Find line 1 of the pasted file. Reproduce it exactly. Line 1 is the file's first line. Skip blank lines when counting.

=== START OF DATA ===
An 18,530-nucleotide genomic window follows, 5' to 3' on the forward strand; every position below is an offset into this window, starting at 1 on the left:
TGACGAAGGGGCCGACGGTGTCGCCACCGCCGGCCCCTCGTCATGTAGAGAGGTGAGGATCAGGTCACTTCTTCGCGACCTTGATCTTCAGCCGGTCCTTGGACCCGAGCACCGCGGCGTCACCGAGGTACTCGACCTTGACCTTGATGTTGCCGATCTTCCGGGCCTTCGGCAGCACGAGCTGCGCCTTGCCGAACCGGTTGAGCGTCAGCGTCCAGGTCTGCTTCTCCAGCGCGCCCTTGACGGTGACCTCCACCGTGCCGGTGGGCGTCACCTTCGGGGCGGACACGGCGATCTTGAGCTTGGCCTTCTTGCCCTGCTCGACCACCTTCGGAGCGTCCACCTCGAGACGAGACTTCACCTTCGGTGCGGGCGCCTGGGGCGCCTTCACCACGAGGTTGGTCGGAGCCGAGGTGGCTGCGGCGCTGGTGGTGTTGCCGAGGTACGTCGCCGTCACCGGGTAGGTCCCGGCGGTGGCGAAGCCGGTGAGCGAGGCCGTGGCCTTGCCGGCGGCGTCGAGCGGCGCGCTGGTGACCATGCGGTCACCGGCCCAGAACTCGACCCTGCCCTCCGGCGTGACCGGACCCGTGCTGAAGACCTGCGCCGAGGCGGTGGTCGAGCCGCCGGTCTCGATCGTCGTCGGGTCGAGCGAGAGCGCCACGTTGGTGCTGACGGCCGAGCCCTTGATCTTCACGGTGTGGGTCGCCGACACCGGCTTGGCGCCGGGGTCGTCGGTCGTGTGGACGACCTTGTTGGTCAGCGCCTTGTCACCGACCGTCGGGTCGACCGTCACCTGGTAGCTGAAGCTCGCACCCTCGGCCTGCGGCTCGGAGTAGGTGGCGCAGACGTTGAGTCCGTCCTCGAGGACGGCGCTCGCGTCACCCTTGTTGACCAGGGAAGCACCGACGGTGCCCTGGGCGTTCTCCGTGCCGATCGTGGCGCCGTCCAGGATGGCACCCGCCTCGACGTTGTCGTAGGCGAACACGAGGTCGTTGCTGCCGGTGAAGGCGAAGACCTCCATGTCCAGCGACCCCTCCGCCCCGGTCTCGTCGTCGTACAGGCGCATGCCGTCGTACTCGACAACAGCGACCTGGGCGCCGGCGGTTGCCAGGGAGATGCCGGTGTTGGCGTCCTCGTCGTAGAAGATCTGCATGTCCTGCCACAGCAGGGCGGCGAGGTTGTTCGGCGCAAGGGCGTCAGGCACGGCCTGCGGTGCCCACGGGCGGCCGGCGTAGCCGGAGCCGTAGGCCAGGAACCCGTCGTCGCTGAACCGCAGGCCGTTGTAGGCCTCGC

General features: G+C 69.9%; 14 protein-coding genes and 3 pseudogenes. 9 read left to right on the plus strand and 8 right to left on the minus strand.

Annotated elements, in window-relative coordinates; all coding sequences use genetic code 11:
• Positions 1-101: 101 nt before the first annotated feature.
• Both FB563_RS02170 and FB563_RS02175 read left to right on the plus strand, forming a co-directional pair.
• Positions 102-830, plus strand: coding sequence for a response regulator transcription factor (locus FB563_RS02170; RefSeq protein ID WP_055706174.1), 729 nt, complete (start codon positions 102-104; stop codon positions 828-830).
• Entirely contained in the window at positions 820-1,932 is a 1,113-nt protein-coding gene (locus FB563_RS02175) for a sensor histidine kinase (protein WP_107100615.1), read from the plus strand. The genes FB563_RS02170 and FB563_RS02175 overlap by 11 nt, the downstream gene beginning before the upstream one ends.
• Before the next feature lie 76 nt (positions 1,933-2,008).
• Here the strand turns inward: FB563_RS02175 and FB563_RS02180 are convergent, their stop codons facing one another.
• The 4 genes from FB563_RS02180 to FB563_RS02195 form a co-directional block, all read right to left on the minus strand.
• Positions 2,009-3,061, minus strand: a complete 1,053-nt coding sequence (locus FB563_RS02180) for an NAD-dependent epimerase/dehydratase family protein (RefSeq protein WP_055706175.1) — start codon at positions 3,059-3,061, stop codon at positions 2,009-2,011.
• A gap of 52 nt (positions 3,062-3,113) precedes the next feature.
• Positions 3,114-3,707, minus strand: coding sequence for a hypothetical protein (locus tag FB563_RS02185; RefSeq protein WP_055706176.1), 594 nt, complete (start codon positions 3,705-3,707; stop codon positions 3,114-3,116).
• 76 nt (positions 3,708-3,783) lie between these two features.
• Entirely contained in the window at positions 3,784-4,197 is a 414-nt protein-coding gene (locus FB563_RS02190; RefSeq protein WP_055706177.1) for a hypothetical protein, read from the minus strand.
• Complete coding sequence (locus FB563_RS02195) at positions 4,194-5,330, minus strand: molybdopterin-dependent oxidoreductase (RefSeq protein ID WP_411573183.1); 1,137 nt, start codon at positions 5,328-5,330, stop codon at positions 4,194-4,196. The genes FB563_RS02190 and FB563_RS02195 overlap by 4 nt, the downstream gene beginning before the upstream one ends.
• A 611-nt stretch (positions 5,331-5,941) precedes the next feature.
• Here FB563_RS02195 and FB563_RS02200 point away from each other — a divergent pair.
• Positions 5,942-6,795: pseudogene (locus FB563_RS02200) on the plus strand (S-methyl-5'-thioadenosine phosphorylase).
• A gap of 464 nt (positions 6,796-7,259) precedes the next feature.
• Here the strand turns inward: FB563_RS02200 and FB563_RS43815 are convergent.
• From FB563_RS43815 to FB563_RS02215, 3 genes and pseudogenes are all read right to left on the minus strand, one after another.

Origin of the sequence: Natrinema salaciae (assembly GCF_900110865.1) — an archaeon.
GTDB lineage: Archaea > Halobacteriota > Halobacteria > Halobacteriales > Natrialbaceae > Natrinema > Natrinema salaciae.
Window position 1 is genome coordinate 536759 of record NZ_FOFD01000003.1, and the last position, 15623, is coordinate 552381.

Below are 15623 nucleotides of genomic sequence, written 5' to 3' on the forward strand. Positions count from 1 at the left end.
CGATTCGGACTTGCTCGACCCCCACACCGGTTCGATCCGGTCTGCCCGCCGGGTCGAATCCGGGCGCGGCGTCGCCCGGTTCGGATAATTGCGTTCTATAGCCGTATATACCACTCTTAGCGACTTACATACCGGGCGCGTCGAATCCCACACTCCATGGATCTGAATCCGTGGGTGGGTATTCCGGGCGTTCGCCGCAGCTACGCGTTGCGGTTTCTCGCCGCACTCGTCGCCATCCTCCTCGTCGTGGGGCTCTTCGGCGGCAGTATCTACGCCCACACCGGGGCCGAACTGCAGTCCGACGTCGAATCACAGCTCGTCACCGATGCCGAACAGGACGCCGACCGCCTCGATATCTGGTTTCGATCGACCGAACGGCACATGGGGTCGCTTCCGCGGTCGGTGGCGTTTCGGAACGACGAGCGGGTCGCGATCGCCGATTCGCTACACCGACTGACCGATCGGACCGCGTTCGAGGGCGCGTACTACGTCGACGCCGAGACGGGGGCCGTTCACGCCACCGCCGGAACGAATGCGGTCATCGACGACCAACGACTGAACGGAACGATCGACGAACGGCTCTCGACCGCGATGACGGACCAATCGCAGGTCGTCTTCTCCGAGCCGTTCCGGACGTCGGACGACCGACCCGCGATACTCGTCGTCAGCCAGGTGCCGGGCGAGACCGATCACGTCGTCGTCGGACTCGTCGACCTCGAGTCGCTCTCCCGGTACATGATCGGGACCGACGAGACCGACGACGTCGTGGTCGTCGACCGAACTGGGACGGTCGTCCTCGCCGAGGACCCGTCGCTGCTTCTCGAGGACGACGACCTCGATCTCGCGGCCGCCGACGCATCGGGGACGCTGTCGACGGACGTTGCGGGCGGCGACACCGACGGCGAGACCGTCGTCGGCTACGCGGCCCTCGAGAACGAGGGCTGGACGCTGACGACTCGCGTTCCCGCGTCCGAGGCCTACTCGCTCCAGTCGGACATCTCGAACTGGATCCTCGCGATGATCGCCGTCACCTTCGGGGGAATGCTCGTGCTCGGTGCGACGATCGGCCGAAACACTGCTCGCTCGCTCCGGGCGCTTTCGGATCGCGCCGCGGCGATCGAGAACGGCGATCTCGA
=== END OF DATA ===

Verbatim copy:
An 18,530-nucleotide genomic window follows, 5' to 3' on the forward strand; every position below is an offset into this window, starting at 1 on the left: